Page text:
promise of offering a different outcome for other people and their families faced with heart disease, diabetes and other nutritionally associated ills. I resolved to go beyond “common sense”, or standard wisdom, and work hard at providing a third choice. Excellent whole food nutrition, exercise and an “ace in the hole” supplement for overall heart health and wellness in every phase of life.
Enter the cutting edge nutritional supplement Acctrix. This is a new product that brings back to the body the nutrients necessary to heal our heart and blood vessels….from the inside,
Acctrix is made from all natural, animal-free ingredients. One of the primary ingredients is an amino acid L-arginine, a simple building block of protein, that along with another amino acid, L-citrulline, makes the heart saving and healing molecule nitric oxide. And as we mentioned earlier, exercise triggers the signal to the body to make this happen.
Supplements such as Acctrix, which is a unique proprietary blend supplement with heart health benefits and overall nutritional impact, provide these nitric oxide making ingredients. Acctrix on Amazon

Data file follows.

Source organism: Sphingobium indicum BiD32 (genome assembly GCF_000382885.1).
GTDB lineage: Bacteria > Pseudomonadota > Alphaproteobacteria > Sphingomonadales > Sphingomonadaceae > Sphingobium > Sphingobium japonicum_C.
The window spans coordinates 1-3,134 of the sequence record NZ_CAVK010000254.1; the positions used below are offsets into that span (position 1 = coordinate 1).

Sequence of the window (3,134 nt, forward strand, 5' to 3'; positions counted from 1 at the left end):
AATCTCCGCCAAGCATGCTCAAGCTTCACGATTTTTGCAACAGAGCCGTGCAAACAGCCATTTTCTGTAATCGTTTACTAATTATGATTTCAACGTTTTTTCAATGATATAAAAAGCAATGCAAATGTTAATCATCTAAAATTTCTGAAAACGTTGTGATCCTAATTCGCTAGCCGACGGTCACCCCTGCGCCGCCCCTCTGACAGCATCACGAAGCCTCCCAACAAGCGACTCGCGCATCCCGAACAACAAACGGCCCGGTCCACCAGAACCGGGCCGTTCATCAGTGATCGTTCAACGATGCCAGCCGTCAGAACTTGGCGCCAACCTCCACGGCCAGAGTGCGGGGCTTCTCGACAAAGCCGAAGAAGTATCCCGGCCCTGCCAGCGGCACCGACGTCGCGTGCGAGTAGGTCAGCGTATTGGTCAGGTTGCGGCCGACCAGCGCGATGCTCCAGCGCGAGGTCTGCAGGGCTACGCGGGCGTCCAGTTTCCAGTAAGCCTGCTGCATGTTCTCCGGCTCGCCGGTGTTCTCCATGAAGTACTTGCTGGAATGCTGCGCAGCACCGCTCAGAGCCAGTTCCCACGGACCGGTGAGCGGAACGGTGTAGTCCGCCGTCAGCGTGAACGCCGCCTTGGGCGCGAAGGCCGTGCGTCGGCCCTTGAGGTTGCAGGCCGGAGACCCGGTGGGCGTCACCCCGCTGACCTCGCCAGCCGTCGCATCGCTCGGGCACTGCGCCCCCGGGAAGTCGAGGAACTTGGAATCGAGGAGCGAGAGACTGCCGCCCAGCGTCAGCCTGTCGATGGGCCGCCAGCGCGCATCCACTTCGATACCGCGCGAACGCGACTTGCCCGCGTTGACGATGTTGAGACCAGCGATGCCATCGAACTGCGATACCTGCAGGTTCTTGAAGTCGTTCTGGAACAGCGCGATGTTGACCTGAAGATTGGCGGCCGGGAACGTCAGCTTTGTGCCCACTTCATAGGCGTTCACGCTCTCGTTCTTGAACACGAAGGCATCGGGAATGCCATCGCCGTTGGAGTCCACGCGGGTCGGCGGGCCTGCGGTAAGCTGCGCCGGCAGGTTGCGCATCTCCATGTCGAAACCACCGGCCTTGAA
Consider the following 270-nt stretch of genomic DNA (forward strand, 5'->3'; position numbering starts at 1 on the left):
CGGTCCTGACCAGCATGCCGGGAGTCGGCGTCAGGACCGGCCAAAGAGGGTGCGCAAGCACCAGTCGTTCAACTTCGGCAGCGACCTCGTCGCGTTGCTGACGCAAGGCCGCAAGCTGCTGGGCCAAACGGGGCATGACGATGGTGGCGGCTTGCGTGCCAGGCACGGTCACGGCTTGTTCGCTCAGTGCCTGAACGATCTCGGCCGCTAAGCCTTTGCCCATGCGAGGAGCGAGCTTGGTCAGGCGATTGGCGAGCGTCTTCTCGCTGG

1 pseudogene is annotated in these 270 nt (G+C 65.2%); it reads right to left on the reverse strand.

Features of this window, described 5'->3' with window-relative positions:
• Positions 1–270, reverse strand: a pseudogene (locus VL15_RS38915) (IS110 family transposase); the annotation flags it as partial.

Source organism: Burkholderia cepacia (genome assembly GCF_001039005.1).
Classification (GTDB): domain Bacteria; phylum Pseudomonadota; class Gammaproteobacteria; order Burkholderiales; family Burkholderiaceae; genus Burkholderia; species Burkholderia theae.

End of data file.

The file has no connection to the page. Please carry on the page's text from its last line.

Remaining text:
Dr. Chinn is a 1986 Life University graduate (Marietta), has been practicing for 34 years, currently in NW Montana. He has served as a board member and vice-president of the Gonstead Clinical Studies Society. As a Gonstead technique diplomate, Dr. Chinn is authorized to teach and coach the Gonstead system to other doctors of chiropractic. He is the author of Symphony of Wellness and Soaring Beyond Fear (www.PerryChinn.com), his book Symphony of Wellness (now in an expanded 3rd edition) focuses on the science and benefits of the Nobel Prize winning science of nitric oxide for cardiovascular health and whole body wellness. He is available for keynote speaking and coaching. Dr. Chinn can be reached at DrPChinn@gmail.com